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Finding Little India in Kuala Lumpur

Photograph: Preeti Verma Lal

Talk déjà vu across 3,000 miles and few seas beyond home. In a beautiful land which is hemmed by beryl waters, where orchids bloom in the rays of the sun and skyscrapers glisten in the shadow of a shimmering moon, where the food is scrumptious and the people warm and friendly. In an island where you see so much of India that you wonder whether you have walked from home into another - a journey not akin to that of a traveller but quite like going to the neighbour’s house.  

I found India in Kuala Lumpur. In Jalan Masjid India, a street that takes its name from the Jalan Masjid that was built in 1870 for the Indian Muslims who had trooped to Malaysia at the height of the tin-mining boom. As I stood at the crossroads, all physical boundaries that divide one nation from another got blurred. There were rows and rows of shops selling bright sarees and Indian dresses, a woman wearing a veil was doing brisk business peddling sugarcane juice, a man in a red shirt was hawking in Telugu, women wearing bindis on the forehead and jasmine in their hair were haggling in Tamil over the price of gold in Madras Jewellers…

Spread across several streets, signboards scream their Indian connection: Sangeetha Restaurant, Nair Dental, Peerbhai Store, Chennai Jewellers, Bombay Jewellers, Umang Umang Store, Rajshri Beauty Parlour….Even in the cacophony of an ordinary day, you would come across a whisper in Gujarati and a sentence in Hindi, a familiar-looking face smiling merely to connect and known aroma throwing in decipherable milieu. What is now a bustling Little India was once a dusty street on the outskirts of the city of Kuala Lumpur. The first Indians came here for barter trade, more followed when the British brought Indians to work in the sugarcane plantations and tin factories. Several decades later, for thousands of Indians Malaysia became their favourite home; today, Indians account for 10% of the total population.

Hari Krishnan left behind his sleepy village near Kanyakumari 15 years ago; he has not returned home since then. He works in Madras Jewellery and calls Malaysia his home. “Everything is here now, there is no need to go back,” he adds, polishing a gleaming gold pendant. For Mohammad Sadiq, the memories go back to more than 50 years when his father took a boat from the coast of Tamil Nadu. The year: 1956. The dream: A better life for his family in Ramnat district. But as luck would have it, his father did not live too long. As if continuing in his father’s footsteps and fulfilling an incomplete dream, Sadiq came to Kuala Lumpur a year ago. He found work in a newspaper kiosk. Some day Sadiq wants to own a business, but right now he has to stay content with the meagre savings that he makes every month. His friend shares similar fate. The son of a farmer, V Veerajan was destined to toil in the three acres of land that the family owned. But the coffers were shrinking and Veerajan decided to do what most people from his village did – take the flight to KL to find greener pasture. He saves roughly Rs one lakh a year and gets nostalgic about home everyday; he wants to go back but is not sure when. “Life is much better in India, but there is no money there. That is why I am here,” he says.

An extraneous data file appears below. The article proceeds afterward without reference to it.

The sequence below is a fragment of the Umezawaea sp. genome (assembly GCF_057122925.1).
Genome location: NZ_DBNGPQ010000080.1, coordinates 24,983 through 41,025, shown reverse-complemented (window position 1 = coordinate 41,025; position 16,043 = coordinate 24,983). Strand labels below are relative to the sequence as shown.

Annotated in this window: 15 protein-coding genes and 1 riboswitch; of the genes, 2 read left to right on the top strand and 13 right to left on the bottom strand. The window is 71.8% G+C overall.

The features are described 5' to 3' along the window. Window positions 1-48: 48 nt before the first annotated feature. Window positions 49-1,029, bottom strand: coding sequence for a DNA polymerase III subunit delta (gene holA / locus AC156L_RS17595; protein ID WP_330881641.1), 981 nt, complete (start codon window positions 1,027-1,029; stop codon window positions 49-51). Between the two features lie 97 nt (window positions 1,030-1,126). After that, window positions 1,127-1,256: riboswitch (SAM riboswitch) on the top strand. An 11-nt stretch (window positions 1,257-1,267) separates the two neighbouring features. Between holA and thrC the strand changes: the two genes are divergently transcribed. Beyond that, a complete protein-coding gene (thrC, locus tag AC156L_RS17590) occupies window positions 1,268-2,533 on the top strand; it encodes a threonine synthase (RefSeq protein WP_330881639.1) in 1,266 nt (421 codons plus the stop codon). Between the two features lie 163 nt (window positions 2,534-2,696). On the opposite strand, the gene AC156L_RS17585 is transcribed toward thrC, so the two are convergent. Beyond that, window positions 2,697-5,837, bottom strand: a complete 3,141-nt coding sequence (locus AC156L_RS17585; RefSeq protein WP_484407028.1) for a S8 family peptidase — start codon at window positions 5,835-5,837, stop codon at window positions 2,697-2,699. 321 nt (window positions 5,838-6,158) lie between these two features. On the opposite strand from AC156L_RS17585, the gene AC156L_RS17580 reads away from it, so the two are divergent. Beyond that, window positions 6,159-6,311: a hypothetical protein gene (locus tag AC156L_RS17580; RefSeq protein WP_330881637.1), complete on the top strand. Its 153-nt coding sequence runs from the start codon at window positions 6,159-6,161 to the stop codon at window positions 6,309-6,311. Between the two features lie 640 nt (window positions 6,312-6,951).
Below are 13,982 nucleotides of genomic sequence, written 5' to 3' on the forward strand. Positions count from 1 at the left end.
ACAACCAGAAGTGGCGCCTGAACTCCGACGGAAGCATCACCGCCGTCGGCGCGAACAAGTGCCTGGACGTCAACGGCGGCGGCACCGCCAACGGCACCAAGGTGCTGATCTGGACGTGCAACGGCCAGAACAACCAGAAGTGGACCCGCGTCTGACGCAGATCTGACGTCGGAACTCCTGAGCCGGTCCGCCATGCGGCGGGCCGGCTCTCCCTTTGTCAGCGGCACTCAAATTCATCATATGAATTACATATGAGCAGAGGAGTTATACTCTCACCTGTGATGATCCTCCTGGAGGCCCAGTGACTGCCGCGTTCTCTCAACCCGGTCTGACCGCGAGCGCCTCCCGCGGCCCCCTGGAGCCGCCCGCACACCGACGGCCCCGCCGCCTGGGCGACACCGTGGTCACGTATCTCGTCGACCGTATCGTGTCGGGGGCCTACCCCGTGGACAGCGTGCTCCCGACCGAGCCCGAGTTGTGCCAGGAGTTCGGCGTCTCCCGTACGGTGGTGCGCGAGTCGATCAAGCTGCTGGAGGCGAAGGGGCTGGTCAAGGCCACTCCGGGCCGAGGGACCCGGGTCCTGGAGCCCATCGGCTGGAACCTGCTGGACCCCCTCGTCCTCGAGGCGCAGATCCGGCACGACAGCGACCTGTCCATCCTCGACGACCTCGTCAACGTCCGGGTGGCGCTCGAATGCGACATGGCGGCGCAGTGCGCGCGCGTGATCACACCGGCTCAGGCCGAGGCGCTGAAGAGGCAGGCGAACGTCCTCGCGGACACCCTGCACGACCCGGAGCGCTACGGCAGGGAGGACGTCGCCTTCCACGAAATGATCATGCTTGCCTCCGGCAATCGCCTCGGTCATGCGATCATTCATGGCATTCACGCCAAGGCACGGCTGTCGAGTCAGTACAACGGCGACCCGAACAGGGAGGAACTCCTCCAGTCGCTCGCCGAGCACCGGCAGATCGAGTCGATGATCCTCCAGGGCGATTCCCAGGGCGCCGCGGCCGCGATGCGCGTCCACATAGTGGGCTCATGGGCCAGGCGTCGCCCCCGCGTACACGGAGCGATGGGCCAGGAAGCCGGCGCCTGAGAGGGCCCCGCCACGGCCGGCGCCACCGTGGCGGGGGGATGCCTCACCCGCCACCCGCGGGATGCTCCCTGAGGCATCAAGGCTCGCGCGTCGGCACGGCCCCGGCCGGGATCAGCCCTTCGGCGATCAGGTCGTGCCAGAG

As I walk into Haniffa Textiles, the largest textile store in Little India, I see sarees straight out of Indian looms, bright sarees with zari borders, salwar sets in latest Bollywood designs, spices and condiments so Indian that wandering around the large shop you would forget that you are some 3,000 miles from home. And do not get surprised by the Indianness of Haniffa, it was founded by an Indian who has now made Singapore his home.

However, nostalgia is not everyone’s refrain. Andrew Ambrose of Aryan restaurant, rated one of the best Indian joints in KL, has no memories of India. He is the fourth generation Indian and all he knows of India is that fact that his great-grandfather came somewhere from South India. For Ambrose, other facts are irrelevant, what is relevant is the Indian food that he serves in his restaurant and paeans that gourmands sing to his culinary skills.

I had spent hours in Little India, listening to stories that date back to an age far back in time when the first boats packed with Indians started anchoring in the island. In those few hours I thought I had seen enough of home away from home. But as I drove towards Penang, by the Batu caves I saw Lord Muruga, a 42.7 metre high golden statute lording over a pint-sized island.

Forget people, in Kuala Lumpur even god had a familiar face. If this is not déjà vu, what is? 


Published in India Post (USA), 2008


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